It’s still a couple of months away, but you’ve probably been thinking about Thanksgiving 2020 and how the COVID-19 pandemic will affect your traditional family gatherings and traditions.

According to new guidelines from the Centers for Disease Control and Prevention (CDC), a time when family comes together to give thanks and eat a delicious meal might not be the same as it’s always come to be.

The CDC categorizes Thanksgiving as a holiday that “typically include large gatherings of families and friends, crowded parties, and travel that may put people at increased risk for COVID-19.”

Because of that, they just released a set of tips you can follow to ensure you’re celebrating as safely as possible. These include bringing Thanksgiving outdoors this year, as outdoor get-togethers are typically lower-risk than indoor. If you can only hold an indoor celebration, the advise you to encourage everyone going to avoid contact with people outside of their household for 14 days prior.

Additionally, the CDC recommends only celebrating with people who live local to you, limiting the number of guests who will be attending, and encouraging people to be safety supplies with them such as masks and hand sanitizer.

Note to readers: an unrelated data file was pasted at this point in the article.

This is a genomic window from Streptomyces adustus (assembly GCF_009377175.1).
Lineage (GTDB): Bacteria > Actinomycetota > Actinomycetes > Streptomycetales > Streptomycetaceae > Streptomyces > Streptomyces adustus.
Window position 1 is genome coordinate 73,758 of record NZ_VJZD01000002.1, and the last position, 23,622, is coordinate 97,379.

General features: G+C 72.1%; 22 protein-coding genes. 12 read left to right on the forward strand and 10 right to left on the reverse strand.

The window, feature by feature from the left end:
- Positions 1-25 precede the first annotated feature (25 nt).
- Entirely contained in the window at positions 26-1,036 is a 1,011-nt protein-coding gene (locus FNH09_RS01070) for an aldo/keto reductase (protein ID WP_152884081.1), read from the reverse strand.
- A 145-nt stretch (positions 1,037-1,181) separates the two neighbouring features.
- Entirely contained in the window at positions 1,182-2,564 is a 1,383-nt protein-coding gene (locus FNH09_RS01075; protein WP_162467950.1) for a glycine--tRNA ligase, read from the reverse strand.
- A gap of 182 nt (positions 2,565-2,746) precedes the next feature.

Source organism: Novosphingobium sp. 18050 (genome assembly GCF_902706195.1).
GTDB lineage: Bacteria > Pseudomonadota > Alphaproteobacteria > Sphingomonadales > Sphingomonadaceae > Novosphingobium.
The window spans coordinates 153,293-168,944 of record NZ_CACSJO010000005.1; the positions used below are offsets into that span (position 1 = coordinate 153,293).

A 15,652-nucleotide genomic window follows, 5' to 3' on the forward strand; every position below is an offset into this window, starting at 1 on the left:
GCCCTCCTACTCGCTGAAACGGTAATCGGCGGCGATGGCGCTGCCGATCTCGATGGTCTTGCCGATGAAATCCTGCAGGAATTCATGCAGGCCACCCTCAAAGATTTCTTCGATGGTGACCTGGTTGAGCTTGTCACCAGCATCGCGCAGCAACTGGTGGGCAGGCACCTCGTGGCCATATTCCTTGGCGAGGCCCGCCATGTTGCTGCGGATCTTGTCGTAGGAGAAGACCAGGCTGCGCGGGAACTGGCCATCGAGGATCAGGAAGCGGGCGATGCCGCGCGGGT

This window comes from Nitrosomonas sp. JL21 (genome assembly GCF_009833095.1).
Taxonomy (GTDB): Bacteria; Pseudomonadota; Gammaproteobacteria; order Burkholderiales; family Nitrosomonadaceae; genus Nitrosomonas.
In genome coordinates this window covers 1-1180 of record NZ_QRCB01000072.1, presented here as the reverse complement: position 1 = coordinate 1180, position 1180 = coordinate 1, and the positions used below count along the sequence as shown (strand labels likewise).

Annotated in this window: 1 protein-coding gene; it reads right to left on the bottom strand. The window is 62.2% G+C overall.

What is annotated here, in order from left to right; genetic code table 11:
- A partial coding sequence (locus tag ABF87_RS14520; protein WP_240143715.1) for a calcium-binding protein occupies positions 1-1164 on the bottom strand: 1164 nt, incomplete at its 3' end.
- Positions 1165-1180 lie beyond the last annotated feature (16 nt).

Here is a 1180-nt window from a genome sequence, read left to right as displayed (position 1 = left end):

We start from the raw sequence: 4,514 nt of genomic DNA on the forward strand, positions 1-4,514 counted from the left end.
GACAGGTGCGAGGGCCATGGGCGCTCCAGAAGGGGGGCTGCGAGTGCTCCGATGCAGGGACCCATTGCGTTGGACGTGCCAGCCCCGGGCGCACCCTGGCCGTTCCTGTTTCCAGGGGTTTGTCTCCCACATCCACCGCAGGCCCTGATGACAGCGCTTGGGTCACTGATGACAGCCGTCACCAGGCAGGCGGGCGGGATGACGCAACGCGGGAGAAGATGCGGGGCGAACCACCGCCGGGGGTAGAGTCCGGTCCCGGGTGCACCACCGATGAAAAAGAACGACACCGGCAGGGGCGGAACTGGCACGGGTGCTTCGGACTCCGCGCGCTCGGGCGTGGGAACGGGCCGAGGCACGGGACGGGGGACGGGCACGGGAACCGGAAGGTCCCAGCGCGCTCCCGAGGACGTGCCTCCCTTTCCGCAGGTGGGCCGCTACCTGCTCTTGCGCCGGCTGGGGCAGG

The same rules apply for if you’re not hosting, but heading to a family gathering—opt for outdoor over indoor gatherings, bring safety supplies, and avoid contact with people outside of their household for the two weeks beforehand.

Travel is also a cause for concern when it comes to major holidays like Thanksgiving. “Traveling increases the chance of getting and spreading COVID-19,” the CDC states. “Staying home is the best way to protect yourself and others.”

On the actual day of, be sure to distance at least six feet apart from others. That may meat spacing out the seating to every other plate for dinner. Also, sadly, hugging is not recommended (air hugging is always safe, though!).

If you’re traveling for Turkey Day, the CDC recommends always wearing a mask that covers your nose and mouth, distancing from others at least six feet apart, washing your hands or sanitizing as often as possible, avoiding traveling with anyone else who’s sick, and ensuring you don’t touch your eyes, nose or mouth.

You can find more of the CDC’s tips on celebrating Thanksgiving safely here.

What do you typically do for Thanksgiving? Will you be doing anything different this year? How about the other holidays—Halloween, Christmas, Hannukah, New Year’s? We’d love to know how you will be celebrating this year!